(Reuters) - Finnair (FIA1S.HE) reported a sharp fall in the second-quarter profit on Wednesday due to rising costs and warned that full-year operating profit would miss market forecasts, sending shares in the Finnish airline down 12%.
Finnair now forecasts 2019 operating profit margin in the range of 4.5-6% of sales, missing an average forecast by analysts of 6.3%, according to Refinitiv data.
Finnair’s second-quarter comparable operating profit fell to 47.2 million euros (£42.7 million) from 59.1 million a year earlier, missing analysts’ expectations, who on average saw profit at 63.5 million euros, according to Refinitiv.
The Finnish airline cited rising fuel costs and exceptional maintenance costs as the reasons hitting profits.
The market price of jet fuel was 8.9% lower in the second quarter than a year earlier, but due to hedging policy Finnair said its Q2 fuel bill was 25% higher, with capacity growth explaining only half of the increase.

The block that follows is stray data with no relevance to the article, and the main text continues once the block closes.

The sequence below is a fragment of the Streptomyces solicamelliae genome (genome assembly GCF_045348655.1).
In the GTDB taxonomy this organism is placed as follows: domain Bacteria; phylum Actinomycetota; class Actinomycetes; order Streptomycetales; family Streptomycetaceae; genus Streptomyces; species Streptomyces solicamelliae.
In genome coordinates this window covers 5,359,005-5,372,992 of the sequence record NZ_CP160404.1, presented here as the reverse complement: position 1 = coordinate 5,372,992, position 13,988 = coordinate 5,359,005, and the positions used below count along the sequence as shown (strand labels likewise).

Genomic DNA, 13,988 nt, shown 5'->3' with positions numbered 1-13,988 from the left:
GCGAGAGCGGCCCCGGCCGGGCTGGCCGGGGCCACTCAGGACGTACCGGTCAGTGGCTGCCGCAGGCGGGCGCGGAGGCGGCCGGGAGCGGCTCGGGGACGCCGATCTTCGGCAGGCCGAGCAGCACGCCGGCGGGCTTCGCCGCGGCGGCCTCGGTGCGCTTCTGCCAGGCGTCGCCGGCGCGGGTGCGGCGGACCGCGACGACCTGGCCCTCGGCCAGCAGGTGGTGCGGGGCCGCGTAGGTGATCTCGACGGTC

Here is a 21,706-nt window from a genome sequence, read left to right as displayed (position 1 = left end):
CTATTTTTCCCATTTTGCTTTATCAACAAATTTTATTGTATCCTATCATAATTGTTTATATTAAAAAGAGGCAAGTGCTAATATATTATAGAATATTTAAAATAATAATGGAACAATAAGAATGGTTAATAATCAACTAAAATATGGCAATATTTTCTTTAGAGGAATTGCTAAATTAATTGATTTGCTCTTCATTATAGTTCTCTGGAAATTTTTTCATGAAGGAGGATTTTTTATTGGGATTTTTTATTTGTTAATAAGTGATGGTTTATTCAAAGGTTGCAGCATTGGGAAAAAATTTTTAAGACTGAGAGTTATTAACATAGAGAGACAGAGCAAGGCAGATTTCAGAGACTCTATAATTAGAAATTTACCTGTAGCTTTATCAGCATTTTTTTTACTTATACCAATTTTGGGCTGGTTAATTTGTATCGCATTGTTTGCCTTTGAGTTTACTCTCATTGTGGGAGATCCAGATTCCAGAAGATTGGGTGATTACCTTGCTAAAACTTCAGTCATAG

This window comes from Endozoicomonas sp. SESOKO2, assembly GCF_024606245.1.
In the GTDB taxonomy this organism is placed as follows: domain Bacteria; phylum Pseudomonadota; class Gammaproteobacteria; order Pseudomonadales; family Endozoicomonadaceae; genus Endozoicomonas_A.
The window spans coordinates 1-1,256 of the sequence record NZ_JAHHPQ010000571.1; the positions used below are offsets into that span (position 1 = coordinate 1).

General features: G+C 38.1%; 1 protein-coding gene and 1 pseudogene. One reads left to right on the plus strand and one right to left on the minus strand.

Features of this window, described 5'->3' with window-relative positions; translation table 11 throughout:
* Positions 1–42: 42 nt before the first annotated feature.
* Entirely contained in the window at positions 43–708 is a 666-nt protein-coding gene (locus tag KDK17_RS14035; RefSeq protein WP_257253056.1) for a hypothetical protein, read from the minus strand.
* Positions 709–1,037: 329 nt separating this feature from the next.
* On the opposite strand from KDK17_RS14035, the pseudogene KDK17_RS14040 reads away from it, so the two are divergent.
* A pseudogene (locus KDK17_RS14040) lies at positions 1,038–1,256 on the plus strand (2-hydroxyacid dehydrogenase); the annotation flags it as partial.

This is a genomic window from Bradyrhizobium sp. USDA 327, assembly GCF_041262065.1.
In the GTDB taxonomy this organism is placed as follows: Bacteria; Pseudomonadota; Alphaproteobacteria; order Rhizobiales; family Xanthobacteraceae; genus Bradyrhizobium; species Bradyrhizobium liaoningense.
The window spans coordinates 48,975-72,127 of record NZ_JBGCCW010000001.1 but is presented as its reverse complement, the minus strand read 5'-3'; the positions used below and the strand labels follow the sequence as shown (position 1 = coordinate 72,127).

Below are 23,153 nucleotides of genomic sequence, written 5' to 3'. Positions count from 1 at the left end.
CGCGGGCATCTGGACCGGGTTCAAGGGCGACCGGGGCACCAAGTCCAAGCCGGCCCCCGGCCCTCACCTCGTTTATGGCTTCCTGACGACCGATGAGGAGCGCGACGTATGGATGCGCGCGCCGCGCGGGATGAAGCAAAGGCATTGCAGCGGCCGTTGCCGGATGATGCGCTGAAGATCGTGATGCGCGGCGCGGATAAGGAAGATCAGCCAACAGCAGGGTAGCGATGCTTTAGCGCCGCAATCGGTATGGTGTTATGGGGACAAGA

Aircraft materials and overhaul costs increased 39% to 50.7 million euros due to fleet growth, price rises, the decline in the U.S.-based discount rate of maintenance reserves and exceptional maintenance events.
Shares in Finnair fell 12.5% to 6.93 euros, by midday trade in Helsinki.
The airline, which has focused on long-haul flights connecting Asia and Europe, said it expects the operating environment to remain volatile in the second half of the year.
“The slowdown in the economies of Finnair’s key markets and the continued uncertainties surrounding global trade, including the U.S.-China trade talks and Brexit, could impact the demand for air travel and for cargo,” it said.
Reporting by Tarmo Virki, editing by Louise Heavens